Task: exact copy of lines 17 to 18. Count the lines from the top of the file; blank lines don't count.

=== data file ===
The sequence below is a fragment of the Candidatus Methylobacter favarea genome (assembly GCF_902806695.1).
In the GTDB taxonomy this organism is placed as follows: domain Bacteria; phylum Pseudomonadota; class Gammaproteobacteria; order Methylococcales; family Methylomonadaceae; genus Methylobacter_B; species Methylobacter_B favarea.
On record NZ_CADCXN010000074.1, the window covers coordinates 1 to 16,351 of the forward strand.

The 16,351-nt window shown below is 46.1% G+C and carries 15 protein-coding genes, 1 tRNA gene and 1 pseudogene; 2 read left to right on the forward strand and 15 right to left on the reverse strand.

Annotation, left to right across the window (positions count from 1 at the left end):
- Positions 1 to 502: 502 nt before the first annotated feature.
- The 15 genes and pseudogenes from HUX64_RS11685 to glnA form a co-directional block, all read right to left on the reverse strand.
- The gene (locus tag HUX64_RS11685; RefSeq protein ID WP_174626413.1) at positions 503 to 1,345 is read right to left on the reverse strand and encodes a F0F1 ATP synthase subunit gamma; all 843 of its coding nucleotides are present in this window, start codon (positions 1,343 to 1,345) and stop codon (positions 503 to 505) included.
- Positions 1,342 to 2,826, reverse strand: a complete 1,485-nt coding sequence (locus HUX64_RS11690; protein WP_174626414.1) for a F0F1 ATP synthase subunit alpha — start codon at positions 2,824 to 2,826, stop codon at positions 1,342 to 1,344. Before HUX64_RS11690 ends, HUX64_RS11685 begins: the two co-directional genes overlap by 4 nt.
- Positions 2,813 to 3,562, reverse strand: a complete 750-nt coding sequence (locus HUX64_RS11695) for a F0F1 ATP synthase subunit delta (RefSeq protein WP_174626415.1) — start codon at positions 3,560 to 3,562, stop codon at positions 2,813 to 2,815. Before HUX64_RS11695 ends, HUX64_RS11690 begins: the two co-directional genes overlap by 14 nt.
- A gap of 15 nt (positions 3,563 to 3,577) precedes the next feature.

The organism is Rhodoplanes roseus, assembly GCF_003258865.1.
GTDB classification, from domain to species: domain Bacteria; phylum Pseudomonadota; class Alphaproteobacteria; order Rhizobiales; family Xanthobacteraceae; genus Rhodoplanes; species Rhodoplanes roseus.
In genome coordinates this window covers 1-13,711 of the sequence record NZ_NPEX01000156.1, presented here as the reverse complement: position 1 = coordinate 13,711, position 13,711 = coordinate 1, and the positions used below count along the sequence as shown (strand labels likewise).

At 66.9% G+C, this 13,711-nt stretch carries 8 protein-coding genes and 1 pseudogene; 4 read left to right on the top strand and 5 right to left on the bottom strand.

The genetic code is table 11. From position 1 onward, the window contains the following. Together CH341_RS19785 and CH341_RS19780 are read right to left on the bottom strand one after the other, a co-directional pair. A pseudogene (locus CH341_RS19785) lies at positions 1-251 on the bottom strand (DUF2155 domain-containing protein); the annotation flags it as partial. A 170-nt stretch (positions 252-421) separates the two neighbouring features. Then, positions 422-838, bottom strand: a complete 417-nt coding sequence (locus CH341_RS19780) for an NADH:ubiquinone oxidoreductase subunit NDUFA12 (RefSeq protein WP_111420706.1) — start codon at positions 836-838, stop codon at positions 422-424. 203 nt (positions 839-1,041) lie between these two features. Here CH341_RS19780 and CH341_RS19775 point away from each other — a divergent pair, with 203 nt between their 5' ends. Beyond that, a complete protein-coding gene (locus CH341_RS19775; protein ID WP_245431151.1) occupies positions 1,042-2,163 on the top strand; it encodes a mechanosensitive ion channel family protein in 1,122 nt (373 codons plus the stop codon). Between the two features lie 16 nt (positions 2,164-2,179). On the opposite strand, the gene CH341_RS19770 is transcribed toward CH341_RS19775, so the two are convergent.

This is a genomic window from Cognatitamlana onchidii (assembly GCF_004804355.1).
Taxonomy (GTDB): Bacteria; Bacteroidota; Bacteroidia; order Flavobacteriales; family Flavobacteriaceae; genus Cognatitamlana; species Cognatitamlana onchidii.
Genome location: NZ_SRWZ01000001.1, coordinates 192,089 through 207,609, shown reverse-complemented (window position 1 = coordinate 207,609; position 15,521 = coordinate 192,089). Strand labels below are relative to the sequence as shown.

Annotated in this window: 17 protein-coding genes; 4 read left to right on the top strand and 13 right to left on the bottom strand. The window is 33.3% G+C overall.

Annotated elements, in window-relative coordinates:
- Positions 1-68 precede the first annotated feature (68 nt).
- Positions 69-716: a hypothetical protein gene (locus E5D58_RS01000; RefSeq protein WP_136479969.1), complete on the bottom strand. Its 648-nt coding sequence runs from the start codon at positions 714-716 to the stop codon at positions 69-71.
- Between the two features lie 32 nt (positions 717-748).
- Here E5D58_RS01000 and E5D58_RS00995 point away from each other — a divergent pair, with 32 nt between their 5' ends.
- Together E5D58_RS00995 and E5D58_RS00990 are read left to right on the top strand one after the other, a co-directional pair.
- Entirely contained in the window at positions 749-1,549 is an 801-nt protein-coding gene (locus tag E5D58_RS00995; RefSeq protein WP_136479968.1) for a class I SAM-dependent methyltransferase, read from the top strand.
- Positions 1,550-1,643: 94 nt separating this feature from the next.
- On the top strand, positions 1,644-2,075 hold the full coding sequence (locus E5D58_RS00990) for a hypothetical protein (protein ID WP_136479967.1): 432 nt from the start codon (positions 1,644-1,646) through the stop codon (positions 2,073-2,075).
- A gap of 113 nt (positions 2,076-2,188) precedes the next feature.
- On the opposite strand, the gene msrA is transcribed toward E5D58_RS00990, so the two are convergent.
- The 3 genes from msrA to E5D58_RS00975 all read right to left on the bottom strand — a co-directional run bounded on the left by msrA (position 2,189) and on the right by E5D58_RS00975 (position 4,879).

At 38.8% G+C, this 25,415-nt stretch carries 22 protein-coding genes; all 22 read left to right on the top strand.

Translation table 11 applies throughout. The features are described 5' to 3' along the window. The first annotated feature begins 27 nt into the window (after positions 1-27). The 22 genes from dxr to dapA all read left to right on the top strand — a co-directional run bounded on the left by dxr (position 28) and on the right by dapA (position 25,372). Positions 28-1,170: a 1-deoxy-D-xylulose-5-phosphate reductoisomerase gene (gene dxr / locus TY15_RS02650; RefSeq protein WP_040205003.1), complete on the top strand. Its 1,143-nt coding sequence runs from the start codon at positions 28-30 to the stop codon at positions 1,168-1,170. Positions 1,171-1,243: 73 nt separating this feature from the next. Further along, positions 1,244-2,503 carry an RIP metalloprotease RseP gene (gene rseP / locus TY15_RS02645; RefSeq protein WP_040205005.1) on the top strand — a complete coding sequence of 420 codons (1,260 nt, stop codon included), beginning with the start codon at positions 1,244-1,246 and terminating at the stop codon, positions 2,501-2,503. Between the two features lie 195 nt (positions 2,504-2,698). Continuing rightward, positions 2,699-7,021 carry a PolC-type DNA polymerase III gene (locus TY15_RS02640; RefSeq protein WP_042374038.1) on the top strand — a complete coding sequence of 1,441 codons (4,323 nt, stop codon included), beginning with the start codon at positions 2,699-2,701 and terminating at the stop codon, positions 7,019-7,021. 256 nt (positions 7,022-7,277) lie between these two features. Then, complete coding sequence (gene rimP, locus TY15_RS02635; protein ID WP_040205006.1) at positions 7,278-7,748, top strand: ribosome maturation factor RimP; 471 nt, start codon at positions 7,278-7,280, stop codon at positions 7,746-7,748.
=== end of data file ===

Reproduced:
This is a genomic window from Cognatitamlana onchidii (assembly GCF_004804355.1).
Taxonomy (GTDB): Bacteria; Bacteroidota; Bacteroidia; order Flavobacteriales; family Flavobacteriaceae; genus Cognatitamlana; species Cognatitamlana onchidii.